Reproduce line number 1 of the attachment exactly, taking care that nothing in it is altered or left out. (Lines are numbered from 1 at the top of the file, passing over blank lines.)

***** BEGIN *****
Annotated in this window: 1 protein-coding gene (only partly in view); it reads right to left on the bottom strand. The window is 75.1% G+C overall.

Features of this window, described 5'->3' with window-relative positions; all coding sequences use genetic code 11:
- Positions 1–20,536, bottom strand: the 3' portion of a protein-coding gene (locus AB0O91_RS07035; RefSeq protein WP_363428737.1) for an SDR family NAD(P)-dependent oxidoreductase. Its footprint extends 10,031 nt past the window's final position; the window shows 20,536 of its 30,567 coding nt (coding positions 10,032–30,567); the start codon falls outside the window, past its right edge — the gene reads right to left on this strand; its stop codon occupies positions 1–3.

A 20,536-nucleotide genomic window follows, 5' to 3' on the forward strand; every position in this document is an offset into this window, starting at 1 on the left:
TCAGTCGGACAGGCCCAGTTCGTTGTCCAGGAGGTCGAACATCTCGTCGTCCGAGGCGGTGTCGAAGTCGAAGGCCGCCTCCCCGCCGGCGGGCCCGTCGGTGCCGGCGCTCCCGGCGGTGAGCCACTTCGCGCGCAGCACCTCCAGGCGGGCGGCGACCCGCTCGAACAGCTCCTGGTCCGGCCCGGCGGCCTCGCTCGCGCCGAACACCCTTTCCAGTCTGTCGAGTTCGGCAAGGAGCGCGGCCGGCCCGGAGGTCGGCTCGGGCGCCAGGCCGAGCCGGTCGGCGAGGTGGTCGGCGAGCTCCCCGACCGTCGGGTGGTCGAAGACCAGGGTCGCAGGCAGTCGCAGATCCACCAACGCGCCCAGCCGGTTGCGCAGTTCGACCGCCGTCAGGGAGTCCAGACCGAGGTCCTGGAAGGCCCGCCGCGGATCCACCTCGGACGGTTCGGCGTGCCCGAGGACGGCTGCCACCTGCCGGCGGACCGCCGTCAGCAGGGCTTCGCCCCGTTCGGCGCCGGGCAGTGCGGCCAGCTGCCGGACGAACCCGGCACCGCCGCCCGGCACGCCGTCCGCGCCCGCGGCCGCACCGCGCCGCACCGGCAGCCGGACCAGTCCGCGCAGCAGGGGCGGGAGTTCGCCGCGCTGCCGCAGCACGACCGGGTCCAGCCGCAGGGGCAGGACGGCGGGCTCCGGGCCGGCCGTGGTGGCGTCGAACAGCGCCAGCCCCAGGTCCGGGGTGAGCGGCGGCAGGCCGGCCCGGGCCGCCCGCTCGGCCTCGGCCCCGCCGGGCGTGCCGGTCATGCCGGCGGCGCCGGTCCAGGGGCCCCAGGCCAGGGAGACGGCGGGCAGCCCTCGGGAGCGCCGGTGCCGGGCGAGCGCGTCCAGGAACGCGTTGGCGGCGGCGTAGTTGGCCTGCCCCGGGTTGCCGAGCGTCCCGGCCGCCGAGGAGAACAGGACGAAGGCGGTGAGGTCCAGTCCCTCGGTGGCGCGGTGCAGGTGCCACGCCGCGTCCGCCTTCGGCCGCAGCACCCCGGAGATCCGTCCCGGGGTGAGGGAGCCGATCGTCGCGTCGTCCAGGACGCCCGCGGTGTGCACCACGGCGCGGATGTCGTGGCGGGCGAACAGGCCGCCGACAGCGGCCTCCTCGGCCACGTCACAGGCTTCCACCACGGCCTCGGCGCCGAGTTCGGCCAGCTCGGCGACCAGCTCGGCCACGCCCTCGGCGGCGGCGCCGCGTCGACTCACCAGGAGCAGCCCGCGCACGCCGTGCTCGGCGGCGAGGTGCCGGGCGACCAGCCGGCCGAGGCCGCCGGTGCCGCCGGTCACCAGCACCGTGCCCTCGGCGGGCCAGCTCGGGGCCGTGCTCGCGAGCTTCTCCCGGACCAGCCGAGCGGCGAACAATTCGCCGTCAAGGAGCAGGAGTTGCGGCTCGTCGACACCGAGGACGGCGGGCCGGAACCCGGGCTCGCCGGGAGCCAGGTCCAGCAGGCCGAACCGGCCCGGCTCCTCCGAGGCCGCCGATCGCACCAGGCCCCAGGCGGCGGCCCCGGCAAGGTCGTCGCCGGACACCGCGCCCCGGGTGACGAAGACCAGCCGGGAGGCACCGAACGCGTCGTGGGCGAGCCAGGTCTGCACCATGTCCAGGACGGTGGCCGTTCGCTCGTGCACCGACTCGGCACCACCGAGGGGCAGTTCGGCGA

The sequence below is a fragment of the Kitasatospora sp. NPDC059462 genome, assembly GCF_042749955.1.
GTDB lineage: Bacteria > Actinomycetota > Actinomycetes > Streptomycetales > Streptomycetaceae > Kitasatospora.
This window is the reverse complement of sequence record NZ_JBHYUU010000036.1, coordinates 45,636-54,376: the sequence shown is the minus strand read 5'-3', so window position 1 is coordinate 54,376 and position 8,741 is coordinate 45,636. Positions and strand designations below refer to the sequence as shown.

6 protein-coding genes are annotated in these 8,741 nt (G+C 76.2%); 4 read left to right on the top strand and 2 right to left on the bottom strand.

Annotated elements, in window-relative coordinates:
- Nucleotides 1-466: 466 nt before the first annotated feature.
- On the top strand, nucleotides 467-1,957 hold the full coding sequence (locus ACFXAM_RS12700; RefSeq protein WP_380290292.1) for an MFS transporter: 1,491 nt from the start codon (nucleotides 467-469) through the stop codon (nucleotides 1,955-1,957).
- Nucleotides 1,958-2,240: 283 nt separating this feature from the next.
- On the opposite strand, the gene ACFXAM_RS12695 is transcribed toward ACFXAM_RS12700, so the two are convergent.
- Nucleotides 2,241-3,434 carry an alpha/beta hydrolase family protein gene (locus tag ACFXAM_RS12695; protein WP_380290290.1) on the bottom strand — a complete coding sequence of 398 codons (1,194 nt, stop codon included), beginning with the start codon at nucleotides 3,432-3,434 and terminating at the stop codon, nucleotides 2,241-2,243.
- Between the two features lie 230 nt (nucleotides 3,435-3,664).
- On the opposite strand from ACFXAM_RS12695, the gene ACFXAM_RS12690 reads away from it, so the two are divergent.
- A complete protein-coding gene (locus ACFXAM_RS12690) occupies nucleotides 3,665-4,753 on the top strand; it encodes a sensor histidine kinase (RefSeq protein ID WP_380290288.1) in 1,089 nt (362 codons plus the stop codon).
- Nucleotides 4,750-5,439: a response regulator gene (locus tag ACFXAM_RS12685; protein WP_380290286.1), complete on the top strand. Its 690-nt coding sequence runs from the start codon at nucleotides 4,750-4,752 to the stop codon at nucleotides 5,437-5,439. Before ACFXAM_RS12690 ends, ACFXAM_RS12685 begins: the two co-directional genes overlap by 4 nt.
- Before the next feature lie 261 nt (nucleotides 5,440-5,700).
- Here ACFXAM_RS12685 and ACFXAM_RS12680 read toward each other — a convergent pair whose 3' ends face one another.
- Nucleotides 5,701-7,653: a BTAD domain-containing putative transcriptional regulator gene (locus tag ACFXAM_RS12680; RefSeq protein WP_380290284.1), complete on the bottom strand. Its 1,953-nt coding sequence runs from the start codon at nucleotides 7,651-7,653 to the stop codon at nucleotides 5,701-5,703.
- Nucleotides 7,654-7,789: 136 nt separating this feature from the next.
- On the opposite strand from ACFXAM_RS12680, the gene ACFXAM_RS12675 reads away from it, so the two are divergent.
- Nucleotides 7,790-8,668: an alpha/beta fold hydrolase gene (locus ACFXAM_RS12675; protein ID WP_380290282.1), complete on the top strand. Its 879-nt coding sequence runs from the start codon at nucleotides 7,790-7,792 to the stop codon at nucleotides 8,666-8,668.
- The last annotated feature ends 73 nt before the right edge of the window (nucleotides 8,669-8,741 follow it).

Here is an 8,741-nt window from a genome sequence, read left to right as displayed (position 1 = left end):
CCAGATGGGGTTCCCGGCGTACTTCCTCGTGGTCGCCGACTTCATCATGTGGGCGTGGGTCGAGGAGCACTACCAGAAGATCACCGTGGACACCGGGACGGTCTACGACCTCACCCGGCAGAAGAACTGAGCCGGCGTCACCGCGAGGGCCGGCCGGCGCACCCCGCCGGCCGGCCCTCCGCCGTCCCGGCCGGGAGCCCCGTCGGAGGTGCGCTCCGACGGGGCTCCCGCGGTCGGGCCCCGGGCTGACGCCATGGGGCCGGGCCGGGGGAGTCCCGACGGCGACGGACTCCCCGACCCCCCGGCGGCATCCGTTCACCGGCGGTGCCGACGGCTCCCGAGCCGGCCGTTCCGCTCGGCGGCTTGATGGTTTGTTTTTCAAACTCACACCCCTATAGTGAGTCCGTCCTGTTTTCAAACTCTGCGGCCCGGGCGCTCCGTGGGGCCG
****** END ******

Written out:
Annotated in this window: 1 protein-coding gene (only partly in view); it reads right to left on the bottom strand. The window is 75.1% G+C overall.